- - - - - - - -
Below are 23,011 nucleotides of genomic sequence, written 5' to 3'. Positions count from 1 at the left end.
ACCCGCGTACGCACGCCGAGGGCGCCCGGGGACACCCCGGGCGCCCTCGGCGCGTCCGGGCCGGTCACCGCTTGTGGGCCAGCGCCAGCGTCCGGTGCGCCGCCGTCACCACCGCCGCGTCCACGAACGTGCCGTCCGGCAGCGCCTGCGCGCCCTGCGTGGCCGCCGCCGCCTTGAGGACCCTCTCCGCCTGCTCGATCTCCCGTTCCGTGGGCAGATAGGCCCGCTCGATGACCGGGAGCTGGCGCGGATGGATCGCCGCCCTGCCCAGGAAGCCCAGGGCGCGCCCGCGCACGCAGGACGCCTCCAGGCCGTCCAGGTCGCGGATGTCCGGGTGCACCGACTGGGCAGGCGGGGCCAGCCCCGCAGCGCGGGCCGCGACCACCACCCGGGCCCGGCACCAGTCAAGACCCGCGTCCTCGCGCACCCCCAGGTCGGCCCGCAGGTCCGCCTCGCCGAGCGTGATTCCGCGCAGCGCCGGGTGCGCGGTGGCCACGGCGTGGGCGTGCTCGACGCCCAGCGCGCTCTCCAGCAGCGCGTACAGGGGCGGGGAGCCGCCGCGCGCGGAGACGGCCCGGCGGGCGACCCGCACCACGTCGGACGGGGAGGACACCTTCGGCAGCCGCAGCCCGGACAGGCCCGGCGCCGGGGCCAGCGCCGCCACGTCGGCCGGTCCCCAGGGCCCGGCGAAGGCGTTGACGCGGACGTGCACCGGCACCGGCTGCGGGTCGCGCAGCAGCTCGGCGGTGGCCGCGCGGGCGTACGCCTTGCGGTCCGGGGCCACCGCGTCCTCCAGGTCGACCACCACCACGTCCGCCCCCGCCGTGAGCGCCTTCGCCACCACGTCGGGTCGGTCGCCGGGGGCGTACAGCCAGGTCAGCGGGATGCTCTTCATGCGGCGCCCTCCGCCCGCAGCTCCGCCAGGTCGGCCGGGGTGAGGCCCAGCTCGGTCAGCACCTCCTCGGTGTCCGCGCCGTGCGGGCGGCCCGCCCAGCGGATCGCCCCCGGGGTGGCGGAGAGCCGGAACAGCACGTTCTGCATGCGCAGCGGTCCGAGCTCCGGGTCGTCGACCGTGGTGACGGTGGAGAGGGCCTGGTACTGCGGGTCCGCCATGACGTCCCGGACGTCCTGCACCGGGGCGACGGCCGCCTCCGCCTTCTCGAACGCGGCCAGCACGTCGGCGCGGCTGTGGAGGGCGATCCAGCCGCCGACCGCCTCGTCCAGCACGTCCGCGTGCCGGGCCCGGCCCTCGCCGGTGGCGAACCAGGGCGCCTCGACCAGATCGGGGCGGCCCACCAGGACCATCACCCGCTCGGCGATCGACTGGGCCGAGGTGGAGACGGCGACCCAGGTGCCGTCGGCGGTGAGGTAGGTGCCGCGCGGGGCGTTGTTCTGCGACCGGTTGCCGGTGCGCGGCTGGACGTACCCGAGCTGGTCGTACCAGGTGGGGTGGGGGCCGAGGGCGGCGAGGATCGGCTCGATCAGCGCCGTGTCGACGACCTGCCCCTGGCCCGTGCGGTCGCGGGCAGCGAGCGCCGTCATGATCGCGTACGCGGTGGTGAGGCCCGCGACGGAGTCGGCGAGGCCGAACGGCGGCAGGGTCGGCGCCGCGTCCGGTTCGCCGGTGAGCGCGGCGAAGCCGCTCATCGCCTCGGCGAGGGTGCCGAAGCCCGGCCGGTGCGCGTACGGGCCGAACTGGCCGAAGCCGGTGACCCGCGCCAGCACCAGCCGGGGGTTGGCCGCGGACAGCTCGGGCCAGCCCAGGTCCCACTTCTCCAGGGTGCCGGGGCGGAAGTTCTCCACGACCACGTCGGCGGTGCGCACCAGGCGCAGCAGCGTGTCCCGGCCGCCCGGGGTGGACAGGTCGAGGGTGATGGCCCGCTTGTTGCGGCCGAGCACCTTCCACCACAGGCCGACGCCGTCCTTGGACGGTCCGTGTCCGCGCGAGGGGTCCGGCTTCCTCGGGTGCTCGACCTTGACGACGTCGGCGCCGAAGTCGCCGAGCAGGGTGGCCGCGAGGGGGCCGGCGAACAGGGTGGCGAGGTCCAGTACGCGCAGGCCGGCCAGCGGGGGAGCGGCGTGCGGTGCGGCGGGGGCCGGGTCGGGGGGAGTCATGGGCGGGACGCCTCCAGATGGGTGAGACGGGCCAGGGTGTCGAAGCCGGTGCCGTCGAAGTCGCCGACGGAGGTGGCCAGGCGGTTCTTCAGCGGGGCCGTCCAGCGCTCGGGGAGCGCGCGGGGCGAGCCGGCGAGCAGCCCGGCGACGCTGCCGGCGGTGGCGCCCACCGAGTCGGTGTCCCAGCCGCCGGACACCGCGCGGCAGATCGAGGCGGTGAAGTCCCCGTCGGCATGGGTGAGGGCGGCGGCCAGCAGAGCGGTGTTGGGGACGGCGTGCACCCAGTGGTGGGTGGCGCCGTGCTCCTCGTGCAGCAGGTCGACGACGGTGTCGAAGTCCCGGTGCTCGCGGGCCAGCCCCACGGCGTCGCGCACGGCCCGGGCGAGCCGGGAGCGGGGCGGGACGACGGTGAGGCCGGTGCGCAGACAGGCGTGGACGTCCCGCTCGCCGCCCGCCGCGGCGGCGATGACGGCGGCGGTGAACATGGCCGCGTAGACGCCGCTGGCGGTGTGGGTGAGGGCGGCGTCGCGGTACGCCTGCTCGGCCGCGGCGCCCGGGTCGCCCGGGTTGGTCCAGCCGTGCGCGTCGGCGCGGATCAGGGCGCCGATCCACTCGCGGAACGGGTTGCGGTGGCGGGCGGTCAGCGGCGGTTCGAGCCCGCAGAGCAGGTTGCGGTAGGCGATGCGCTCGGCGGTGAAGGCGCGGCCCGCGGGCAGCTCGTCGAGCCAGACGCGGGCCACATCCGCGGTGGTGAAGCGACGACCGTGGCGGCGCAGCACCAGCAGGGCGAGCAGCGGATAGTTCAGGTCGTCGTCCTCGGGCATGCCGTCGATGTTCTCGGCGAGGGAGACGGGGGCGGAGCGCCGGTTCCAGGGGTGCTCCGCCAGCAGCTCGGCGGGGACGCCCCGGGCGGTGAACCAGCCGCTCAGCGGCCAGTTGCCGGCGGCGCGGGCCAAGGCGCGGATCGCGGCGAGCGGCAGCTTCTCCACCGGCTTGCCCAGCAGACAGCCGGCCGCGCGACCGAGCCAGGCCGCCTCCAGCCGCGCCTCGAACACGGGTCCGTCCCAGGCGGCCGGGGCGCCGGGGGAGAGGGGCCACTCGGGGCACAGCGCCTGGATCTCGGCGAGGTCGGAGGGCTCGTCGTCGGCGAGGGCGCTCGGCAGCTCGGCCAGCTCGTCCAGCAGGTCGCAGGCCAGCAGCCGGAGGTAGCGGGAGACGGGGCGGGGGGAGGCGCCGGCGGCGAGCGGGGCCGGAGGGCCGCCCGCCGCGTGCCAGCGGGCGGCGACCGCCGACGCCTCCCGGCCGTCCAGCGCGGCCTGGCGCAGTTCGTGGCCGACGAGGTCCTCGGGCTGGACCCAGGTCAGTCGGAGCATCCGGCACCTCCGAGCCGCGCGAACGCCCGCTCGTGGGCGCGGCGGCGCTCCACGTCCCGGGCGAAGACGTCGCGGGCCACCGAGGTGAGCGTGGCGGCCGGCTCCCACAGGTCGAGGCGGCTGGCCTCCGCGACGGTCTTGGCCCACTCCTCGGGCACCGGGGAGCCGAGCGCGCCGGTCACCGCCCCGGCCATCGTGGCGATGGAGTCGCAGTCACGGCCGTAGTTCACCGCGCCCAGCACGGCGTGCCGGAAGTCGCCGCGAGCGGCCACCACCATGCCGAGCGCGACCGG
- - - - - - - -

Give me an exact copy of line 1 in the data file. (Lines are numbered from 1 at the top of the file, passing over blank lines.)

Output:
Below are 23,011 nucleotides of genomic sequence, written 5' to 3'. Positions count from 1 at the left end.